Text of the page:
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What would a cake be without the essence that uplifts it? The essence that renders a mellow yet significant depth of flavour. The essence that distinguishes bakes from merely being a lump of sugary/ floury substance. It is no wonder that vanilla forms an integral part of most bakes. Another powerful addition that renders it another dimension is that of spice.

Consider cinnamon, with its heady aroma, the woody sweet flavour and the sublime heat that it provides, makes it a favourite among most bakers. Or cardamom, that blends with bakes equally well to lend it another characteristic flavour profile. Or saffron, that enwraps any dessert with royalty. With such capabilities of making its presence felt even with the almost negligible quantity, the spice addition, I feel remains the unrecognized hero of the baked dish/desserts.

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Recently, I was toying with the idea of using spice for baking. But I had the desire to explore more rather than just going by the universal favourite, cinnamon. I must tell you now, that of all spices, Cloves are my favourite. And aren’t the little dried flower like things a pretty sight as well? Cloves are slightly more pungent compared to cinnamon or cardamom and so I was curious to find out details, from what I could bake using cloves to the different possible flavour combinations. Did you know cloves pair up excellently with bananas and oranges?

I took a few cloves in my hand, inhaled the aroma, popped in my mouth and rolled it around, while doing my research. And that led me to design this recipe. I baked this beautiful tea cake, with bottle gourd (since I had it at hand, and also something I wanted to try baking with) and yoghurt.

This mildly sweet cake, soft and moist, with a gentle hint of spice can be presented as a perfect accompaniment with tea. Below is the recipe for my Bottle gourd, clove and yoghurt tea cake.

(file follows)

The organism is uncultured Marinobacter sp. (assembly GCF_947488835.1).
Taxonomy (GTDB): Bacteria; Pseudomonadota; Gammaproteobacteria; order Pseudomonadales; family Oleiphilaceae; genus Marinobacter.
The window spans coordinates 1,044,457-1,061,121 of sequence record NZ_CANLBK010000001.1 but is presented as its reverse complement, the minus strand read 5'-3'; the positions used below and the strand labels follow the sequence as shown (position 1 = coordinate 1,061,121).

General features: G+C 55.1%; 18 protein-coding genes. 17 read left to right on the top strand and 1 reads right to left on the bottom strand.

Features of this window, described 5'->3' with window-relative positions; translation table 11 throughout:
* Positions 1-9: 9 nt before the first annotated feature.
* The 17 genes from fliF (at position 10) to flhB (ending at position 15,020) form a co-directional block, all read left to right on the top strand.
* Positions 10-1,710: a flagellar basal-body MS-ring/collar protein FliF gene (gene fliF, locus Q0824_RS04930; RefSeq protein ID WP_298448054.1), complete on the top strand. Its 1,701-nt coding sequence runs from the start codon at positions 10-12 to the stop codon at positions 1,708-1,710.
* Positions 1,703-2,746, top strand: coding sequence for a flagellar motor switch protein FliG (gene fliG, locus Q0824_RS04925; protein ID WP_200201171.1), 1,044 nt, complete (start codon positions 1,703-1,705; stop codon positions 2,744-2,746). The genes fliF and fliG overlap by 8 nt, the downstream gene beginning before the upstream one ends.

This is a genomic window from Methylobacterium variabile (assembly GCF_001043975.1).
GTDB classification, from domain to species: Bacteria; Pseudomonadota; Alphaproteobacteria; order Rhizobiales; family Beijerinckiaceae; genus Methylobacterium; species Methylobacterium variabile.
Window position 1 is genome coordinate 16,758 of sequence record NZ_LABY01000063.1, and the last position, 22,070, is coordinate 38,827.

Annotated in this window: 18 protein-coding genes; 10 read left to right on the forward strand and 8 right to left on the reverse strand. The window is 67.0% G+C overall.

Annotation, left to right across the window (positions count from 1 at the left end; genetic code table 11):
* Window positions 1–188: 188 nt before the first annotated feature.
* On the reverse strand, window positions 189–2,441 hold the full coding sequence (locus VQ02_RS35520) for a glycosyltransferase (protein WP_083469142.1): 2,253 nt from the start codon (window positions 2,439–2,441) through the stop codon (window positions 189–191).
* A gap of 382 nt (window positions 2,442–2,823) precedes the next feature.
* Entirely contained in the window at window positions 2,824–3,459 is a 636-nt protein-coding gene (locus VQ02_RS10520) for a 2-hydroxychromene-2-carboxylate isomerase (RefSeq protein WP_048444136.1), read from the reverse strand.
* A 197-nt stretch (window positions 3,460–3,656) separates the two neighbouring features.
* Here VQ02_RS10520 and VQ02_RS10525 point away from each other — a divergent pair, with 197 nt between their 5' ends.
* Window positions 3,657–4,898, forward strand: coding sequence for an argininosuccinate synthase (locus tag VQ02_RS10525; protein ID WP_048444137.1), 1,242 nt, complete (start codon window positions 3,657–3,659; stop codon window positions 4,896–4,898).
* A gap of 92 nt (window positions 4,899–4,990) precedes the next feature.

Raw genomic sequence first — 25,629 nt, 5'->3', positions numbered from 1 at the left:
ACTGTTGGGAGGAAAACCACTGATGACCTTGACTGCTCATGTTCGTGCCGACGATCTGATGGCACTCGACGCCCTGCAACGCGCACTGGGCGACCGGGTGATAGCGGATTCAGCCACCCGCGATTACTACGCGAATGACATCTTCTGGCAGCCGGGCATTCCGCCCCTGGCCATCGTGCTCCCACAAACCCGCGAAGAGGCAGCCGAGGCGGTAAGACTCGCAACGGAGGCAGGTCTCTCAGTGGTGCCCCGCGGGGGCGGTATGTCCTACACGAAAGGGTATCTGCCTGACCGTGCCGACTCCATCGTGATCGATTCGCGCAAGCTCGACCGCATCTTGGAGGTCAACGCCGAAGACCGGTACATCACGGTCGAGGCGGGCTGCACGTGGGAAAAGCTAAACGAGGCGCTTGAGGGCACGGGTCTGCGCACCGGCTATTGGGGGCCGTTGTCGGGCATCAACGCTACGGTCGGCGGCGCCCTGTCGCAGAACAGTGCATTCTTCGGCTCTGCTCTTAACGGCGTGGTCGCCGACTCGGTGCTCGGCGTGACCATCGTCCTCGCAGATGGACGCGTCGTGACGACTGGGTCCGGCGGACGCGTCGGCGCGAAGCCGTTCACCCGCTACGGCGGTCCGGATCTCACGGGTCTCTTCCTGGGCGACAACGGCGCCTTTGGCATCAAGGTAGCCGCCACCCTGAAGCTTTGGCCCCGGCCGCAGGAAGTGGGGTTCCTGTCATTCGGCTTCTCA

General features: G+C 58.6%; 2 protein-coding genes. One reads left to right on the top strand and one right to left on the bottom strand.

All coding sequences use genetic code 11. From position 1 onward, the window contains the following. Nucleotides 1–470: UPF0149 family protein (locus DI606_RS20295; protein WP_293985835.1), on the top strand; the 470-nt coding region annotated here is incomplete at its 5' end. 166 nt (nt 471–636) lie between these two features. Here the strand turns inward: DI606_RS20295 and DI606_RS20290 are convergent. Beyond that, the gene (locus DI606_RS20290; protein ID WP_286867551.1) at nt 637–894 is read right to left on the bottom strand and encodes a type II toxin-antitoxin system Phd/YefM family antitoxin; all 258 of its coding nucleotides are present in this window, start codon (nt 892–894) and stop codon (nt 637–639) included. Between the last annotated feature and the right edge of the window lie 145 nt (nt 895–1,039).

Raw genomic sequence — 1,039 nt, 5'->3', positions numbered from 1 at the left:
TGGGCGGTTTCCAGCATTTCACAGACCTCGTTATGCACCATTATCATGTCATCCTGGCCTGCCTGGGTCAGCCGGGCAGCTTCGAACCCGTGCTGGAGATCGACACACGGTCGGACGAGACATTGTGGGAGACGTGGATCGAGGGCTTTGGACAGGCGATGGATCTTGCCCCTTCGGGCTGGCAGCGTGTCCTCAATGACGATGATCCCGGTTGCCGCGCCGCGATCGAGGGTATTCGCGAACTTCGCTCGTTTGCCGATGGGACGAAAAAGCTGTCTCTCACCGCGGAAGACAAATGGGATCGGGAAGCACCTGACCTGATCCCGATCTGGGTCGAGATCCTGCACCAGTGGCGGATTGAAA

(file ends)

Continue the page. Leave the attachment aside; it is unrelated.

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Recipe: Bottle gourd, clove and yoghurt tea cake
Serves 4 (I used a loaf mould – 8″x 4″)

Ingredients:
125 gms plain flour (maida)
1/2 tsp baking powder
1/2 tsp powdered clove
100 gms butter
75 gms castor sugar
1 egg
1/2 tsp vanilla essence
75 gms plain yoghurt
100 gms bottle gourd (measured after grating)

Method:

1. Peel, de-seed and grate the bottle gourd.
Very very important note: On grating the bottle gourd, it secretes a brown bitter juice that discolours the grated bottle gourd and alters its taste. Ensure you rinse the grated bottle gourd 2-3 times under running water to wash the bitter juices away. Squeeze out any excess water and leave it to drain in a strainer/ colander.
2. Sift the flour, baking powder and powdered clove in a bowl and keep it aside.
3. In another bowl, beat the butter and sugar till light and creamy.
4. Add the egg and beat to incorporate. Add the vanilla essence and mix again.
5. Add the flour mixture and yoghurt alternately, folding it gently into the batter till incorporated. Starting and ending with flour; F-Y-F-Y-F.
6. Gently fold in the grated bottle gourd and add the batter in a baking mould/container lined with parchment paper. If you do not have parchment paper, you can grease the baking mould with butter and dust some flour on it. This is to avoid the cake from sticking to the container.
7. Bake at 175 degrees Celsius for 25-30 mins.
8. Once done, allow the cake to cool for 5 min and remove it from the baking mould on a cooling rack. Leaving it in the mould longer will make the cake soggy from the condensed steam.
9. Dust with some icing sugar and powdered clove. Cut and serve.

You might also want to check another modern Indian/fusion recipe: Pasta in spinach sauce